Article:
Just weeks before the Export-Import Bank’s charter expires, top bank officials embarked on a nationwide tour designed to drum up support for the agency. Such actions may flirt with anti-lobbying, propaganda and public-relations provisions put in place to protect taxpayers.
Those recent actions are raising concerns for Congress, said Rep. Jim Jordan, R-Ohio. In an interview with The Daily Signal, Jordan said:
We have Commissioner [Fred] Hochberg out in August, a month before the reauthorization runs out … out promoting the virtues of the bank. … It certainly seems like there’s potential concern there. I’m not an expert on the statute, but it would seem there are potential concerns raised.
The federal government began using propaganda to support war efforts in the 20th century. Then, with Ronald Reagan’s election, modern-day presidents began to deploy public-relations techniques as a way to promote specific programs and initiatives.
.@Jim_Jordan said Ex-Im’s nationwide tour raises concerns regarding anti-lobbying and PR provisions.
The annual appropriations act, most recently passed in January, provides a set of guidelines for the executive branch related to public relations and propaganda. It says: “No part of any appropriation contained in this or any other act shall be used for publicity or propaganda purposes within the United States not heretofore authorized by Congress.”
Similarly, the Anti-Lobbying Act prohibits the use of appropriated funds to directly or indirectly attempt to influence a member of Congress or government official to favor or oppose legislation. Hans von Spakovsky, senior legal fellow at The Heritage Foundation, told The Daily Signal that officials confirmed by the Senate, the president and vice president are narrowly exempt from the law under an interpretation by the Justice Department intended to avoid a separation of powers issue.
Congress has worked to monitor executive-branch actions related to public relations and propaganda, and in 2010, the House Oversight and Government Reform Committee released a report examining techniques used by the Obama administration to push its programs.
A Nationwide Tour on the Eve of Expiration
Hochberg, Ex-Im’s chairman and president, Wanda Felton, the bank’s vice chairwoman, and Patricia Loui, Ex-Im’s board director, led forums throughout August designed to “increase awareness among American small businesses of how the Export-Import Bank can help them boost their exports abroad, while creating jobs here at home,” Hochberg said in a press release detailing the tour.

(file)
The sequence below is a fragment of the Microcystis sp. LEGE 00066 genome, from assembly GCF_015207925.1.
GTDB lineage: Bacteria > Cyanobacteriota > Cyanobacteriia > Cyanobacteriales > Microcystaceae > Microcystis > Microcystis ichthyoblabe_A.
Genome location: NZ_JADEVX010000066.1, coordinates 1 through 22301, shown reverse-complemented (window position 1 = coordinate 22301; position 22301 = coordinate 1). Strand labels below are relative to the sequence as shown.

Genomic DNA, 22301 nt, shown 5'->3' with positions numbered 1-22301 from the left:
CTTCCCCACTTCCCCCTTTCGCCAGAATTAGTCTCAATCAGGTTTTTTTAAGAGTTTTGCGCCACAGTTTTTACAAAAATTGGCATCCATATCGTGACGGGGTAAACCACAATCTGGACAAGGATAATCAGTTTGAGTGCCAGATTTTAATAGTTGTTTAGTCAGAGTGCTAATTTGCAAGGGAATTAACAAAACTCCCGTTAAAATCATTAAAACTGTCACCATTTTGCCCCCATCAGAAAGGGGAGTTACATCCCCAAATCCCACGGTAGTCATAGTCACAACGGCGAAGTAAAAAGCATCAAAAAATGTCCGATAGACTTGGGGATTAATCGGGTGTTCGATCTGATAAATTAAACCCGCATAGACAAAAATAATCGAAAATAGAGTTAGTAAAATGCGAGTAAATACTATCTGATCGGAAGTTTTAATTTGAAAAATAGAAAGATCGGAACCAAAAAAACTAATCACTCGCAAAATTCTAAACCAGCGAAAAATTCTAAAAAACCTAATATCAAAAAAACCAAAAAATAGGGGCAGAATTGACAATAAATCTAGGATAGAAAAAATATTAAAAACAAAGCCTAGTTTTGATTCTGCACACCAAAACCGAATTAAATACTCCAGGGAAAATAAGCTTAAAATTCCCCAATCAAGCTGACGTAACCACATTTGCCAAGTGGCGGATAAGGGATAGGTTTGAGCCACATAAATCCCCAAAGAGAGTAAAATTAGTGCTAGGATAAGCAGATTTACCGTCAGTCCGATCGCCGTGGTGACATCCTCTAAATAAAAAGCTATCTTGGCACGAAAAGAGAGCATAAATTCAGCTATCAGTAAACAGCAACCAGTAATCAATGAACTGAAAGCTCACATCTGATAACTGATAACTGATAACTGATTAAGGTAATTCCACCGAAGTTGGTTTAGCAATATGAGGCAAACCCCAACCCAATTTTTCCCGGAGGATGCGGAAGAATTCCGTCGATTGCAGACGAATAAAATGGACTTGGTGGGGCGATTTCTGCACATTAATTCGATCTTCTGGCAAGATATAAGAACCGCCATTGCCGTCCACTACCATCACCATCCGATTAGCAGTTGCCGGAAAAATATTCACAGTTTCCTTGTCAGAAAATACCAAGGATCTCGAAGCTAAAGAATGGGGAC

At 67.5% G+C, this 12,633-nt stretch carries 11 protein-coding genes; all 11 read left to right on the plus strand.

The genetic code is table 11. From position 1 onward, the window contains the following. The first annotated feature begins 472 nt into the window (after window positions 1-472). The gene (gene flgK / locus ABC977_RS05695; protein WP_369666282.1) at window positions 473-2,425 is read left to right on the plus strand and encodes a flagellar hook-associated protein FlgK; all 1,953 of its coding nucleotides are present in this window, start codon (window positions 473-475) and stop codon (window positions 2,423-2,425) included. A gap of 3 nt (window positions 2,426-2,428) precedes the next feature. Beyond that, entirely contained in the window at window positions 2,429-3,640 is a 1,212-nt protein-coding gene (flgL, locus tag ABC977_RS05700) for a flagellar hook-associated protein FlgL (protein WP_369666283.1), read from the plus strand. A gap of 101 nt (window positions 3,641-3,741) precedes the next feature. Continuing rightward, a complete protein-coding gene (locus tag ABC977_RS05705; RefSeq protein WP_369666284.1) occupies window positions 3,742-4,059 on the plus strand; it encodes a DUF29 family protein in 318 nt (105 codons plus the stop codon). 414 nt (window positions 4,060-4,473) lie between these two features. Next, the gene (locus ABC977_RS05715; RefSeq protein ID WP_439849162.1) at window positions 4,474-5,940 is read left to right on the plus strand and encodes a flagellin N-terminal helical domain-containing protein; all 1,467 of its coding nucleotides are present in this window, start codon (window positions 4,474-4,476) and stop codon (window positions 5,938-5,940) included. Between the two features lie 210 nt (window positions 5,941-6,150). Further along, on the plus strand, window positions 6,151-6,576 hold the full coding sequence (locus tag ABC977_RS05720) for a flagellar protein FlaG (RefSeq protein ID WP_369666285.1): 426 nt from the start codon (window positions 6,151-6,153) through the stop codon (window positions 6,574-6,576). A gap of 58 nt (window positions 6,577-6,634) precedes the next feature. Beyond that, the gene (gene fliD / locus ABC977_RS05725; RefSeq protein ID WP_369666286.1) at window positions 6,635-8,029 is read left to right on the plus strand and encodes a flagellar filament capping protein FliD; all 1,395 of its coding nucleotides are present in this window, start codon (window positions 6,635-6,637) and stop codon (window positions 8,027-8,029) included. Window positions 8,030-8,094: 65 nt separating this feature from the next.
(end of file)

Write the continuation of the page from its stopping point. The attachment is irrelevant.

The trip came at a time when the bank faced scrutiny for overspending its travel budget by more than $3 million since 2012. A review of Ex-Im’s financial statements—available in the bank’s annual reports—found that funds are not allocated specifically for travel, but rather details only “appropriations received.”
Ex-Im’s small business tour came at a time when the bank faced scrutiny for overspending its travel budget by $3 million.
During that time, Ex-Im officials took 400 first-class flights both domestically and abroad, documents obtained by the Washington Examiner found. Officials flew first class on two domestic flights because of “unavailability of coach class fares or space.” For two others, first class was chosen for “other reasons in the best interest of the bank.”
Bank officials denounced claims of Ex-Im’s busting its budget and said the multi-million dollar overages were because of a “mid-year reallocation of funds.”
“[F]unds were reallocated to travel expenses to ensure better monitoring and due diligence of Ex-Im’s existing portfolio,” agency spokesman Matt Bevens told The Hill.
Additionally, Ex-Im has been the center of debate on Capitol Hill as lawmakers are faced with deciding whether to reauthorize the bank’s charter or allow it to end. It expires Sept. 30.
During its recent nationwide tour, the Ex-Im trio traveled across 10 states and met with small business owners in 32 cities. Lawmakers home for the month-long August recess frequently joined bank officials at the forums.
During stops in Illinois, which were billed as a “road show,” Hochberg and Sen. Mark Kirk, R-Ill., touted the benefits of the embattled agency to local business owners.
Supporters of Ex-Im, who include President Obama and Kirk, say the bank helps small businesses remain competitive in the global market and creates jobs in the United States. Opponents view it as an engine of cronyism and corporate welfare.
Kirk co-sponsored legislation reauthorizing Ex-Im for another five years, and, according to the Rockford Register Star, he spoke to the need for Congress to reauthorize the bank at Ex-Im’s stops in the Prairie State.
“We can’t let ideological purity get in the way of an organization that supports the jobs of thousands of people,” Kirk said.
However, a 2013 report from the Government Accountability Office found the agency cannot distinguish between jobs that would exist with or without Ex-Im subsidies. The bank, the report said, should be more transparent when calculating the number of jobs “supported.”